X. Eyée has had an unusual career path into the AI space. After dropping out of school, they joined the U.S. Army, served in Afghanistan, developed blockchain technology for Microsoft, and managed Google’s “Responsible AI” department. As such, they’re an expert on tech in both the public and private sectors. And, in light of a new executive order from the White House, they see a lot of potential pitfalls at the intersection of the two.

Eyée’s latest commentary comes from the Techonomy 23: The Promise and Peril of AI conference in Orlando, Florida. They joined Nicholas Dirks, president of the New York Academy of Sciences, and Dan Costa, chief content officer at Worth, in a town hall conversation called “Promise and Peril.” When the talk turned to President Biden’s executive order on “safe, secure, and trustworthy artificial intelligence,” Eyée reminded the audience that a little government oversight can be a healthy thing. That’s because powerful organizations already use AI to make potentially life-altering decisions.

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For example, Child Protective Services in 14 states use algorithms to determine how likely a parent is to hurt a child. But these algorithms, Eyée said, are both ineffective and racially biased. In situations like this, where AI could cause real harm, a human being must ultimately take responsibility for it.

“That’s something that I really love about the executive order,” they said. “One of the very first provisions is that if your model is doing something that could be considered a concern to national safety, then you have to produce testing reports…You try to make it do things that will violate civil rights. You try to make it do things that will violate constitutional rights. And you provide those reports to the government.

“I really don’t care if Amazon recommends a book I do not want to read,” they said. “But I really do care if I’m trying to go in and get conditions treated, and they tell me I don’t need to see a specialist because of an algorithm.”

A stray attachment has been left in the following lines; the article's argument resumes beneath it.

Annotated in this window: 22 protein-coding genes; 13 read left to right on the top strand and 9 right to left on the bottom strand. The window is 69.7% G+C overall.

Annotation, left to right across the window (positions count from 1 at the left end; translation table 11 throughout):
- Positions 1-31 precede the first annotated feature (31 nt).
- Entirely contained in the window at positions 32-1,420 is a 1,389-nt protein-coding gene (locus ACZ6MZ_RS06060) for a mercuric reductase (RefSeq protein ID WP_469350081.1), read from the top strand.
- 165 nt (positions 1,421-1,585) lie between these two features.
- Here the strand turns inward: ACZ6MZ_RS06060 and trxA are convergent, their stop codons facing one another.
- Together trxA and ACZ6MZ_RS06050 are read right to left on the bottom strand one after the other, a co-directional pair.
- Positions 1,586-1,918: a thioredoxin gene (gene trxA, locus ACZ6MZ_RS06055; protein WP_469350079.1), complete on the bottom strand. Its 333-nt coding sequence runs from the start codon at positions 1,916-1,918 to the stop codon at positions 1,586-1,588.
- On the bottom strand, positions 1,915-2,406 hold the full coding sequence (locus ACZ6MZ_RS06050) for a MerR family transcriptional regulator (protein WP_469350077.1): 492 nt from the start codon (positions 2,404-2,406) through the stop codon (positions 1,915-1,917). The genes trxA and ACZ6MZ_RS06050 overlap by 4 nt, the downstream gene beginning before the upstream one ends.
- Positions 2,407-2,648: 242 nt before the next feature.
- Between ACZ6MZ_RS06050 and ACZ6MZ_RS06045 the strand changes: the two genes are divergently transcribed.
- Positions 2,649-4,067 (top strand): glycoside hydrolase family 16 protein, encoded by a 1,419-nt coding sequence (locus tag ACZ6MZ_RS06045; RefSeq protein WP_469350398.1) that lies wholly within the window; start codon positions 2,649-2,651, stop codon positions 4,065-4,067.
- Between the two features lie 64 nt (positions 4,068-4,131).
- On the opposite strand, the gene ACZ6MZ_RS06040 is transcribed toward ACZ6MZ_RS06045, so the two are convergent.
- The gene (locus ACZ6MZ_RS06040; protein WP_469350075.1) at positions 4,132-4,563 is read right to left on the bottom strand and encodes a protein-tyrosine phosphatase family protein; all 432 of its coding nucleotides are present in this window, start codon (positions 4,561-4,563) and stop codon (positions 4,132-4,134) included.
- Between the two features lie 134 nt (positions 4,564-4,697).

An AI that denies medical care is not just a hypothetical scenario. Later in the talk, Eyée related a debacle involving UnitedHealthcare. A “resource allocation problem” in the insurance company’s algorithm prevented people from getting the treatments they needed.

“The algorithm had all of the most unbiased data. It had all races, all genders, all sexual identities, all zip codes,” they said. “But the decision point that they used to decide whether or not you needed to see a specialist was how much you had previously spent on that condition.”

Here, the audience let out a collective groan, and Eyée knew exactly why.



“Culturally, depending on your ethnicity, your race, your socioeconomic status, your willingness to go to a doctor is going to change,” they said. “Consistently, [the algorithm] was recommending that healthier White patients see the specialist over sicker Black patients.”

Eyée also reminded the audience that there will always be some tension between private companies, which tend to prioritize profitability, and public entities, which tend to prioritize individual rights. To ensure that AI is ultimately accountable to us, everyday people will have to demand transparency as well.

“As humans, who are all active participants in this society, it is our job to say, ‘Look, I might not know the technicals of a recommendation versus a machine learning model versus a deep learning model. But if you’re using AI, you need to tell me. You need to have the ability to redress harms or failures that it causes me … I think we all have a collective responsibility to actually be intentional about shaping the future, instead of being respondents to a future that other people’s imagination shapes for us.”